Wild About - Rose Hips (Rose Hip Gelee)
When it comes to creating recipes, inspiration comes from all sorts of strange places. In the case of rose hip gelee, it came from a specialty cheese store. There is an amazing cheese store not too far from here. The entire cheese section is one giant refrigerated room, brrrr cold! But it's well worth braving for all of the cheeses that are offered for sample. And they even let you borrow down parkas while you are shopping! So one day, while cruising through the chilly aisles, a cheese accompaniment caught my attention - quince paste. Ok, I know that quince is an old fruit, something like an apple/pear, but what is quince paste? It's like an ultra thick and reduced jam; you can cut into it with a knife and it will hold it's shape.
Since I haven't seen any quince around here to forage, my mind started rolling over the other possibilities. Apple? Kinda ordinary. Plum? Maybe too moist? Back to things related to apples. I've got it, rose hips! And since rose hip paste sounds rather uninspiring, I decided to call it rose hip gelee.
To make rose hip gelee, lightly chop whatever quantity of rose hips that you have, place them in a pan with double that amount of water, and let boil for 20 minutes. Strain out solids, saving liquid. Place the boiled rose hips into cheese cloth, and give it a good squeeze, so that all of the pulp comes out. Combine the pulp with the saved liquid, and add an equal amount of sugar (technically by weight, but I never weigh anything). Bring to a simmer, and let the mixture bubble away until it is so thick that when you draw a line on the bottom of your pan with a spoon, it doesn't close up straight away.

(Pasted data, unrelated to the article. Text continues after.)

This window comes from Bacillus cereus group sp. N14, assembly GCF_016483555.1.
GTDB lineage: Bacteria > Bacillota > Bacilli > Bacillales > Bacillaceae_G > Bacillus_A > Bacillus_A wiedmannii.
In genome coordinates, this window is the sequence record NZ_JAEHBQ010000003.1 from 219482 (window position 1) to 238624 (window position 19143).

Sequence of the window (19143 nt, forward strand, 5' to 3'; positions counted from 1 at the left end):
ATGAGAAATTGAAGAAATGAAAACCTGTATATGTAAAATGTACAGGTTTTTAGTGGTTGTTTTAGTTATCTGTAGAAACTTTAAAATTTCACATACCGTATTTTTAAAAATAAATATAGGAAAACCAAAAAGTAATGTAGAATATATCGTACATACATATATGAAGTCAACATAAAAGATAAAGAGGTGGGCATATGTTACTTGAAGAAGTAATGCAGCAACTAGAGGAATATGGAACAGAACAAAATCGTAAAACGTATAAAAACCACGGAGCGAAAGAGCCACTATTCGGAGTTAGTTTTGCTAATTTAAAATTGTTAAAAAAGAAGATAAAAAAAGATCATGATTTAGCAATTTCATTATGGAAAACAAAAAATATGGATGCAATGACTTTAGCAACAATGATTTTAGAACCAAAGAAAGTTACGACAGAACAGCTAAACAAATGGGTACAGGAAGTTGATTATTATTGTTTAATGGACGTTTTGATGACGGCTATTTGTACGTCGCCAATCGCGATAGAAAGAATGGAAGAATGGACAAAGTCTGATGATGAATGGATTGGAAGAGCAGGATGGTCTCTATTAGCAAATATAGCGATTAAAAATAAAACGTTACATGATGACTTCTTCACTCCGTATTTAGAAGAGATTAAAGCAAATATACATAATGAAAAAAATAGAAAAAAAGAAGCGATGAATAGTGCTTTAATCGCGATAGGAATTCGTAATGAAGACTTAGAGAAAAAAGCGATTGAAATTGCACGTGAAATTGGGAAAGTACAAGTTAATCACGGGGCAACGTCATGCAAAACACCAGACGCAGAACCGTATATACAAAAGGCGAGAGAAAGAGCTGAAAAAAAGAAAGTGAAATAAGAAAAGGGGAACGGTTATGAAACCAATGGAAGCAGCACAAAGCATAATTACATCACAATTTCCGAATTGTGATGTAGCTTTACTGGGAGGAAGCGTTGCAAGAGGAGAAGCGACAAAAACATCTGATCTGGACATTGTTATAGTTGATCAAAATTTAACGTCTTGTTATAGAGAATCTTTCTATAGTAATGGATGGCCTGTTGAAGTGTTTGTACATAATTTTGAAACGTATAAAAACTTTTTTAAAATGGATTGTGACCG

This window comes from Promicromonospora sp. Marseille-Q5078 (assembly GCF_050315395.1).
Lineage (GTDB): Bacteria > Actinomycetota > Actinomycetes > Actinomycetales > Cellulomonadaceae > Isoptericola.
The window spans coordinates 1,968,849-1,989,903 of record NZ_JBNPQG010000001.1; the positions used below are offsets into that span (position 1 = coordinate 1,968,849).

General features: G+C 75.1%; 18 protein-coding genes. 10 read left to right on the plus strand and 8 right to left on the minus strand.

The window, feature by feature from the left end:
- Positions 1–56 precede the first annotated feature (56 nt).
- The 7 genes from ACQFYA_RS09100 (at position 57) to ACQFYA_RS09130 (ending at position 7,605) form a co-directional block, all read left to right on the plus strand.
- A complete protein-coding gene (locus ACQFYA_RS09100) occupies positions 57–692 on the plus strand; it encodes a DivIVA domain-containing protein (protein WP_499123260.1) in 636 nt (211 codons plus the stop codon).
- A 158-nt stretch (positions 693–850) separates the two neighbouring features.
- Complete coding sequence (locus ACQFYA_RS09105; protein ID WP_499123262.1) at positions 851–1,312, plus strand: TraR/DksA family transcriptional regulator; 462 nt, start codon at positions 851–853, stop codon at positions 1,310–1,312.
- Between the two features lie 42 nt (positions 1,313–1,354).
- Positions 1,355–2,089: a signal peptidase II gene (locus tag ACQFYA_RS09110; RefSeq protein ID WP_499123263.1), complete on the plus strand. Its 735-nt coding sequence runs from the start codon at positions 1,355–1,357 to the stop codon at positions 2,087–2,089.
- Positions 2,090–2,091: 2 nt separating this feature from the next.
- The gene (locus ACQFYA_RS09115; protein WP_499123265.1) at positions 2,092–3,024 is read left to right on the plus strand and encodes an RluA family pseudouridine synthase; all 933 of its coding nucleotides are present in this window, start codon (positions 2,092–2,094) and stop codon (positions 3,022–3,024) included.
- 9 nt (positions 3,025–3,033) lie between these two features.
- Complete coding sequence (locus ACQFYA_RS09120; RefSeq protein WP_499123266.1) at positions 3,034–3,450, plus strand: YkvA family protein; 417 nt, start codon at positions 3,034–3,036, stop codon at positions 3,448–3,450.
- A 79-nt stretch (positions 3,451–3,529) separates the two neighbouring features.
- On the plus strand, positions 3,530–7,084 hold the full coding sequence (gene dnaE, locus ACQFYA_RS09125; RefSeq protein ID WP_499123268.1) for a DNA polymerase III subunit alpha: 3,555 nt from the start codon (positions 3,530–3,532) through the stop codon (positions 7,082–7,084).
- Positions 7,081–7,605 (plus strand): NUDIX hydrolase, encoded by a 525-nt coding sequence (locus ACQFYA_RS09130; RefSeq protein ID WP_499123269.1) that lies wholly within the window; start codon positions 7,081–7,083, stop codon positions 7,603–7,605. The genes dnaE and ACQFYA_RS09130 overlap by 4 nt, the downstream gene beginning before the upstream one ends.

Pour the rose hip gelee into a lightly greased pan (size will depend on amount, aim for 1" thickness of fruit). If you live in a dry environment like I do, put the pan in a cool dry place for a week or so. Otherwise, place in an oven on lowest setting (no greater than 125 degrees F) for 1-2 hours to further dry the rose hip gelee.
Rose hip gelee pairs beautifully with sharp cheeses. I particularly like it with goat cheeses. I've also found it to be quite nice in meat sandwiches. Another way that I serve rose hip gelee is to cut it into cubes and roll it in nuts; it tastes rather like a Turkish delight that way. Experiment. I find that rose hips taste like sun dried tomato meets rose petal meets tea.
Rose hips are the herb of the month for the Wild Things Round Up in February. Bek of Cauldrons and Crockpots and I would love it if you could contribute your rose hip recipe at the end of the month. If you'd like to play along, please leave your email address with this linky, and you'll get a reminder to submit your recipe at the end of the month.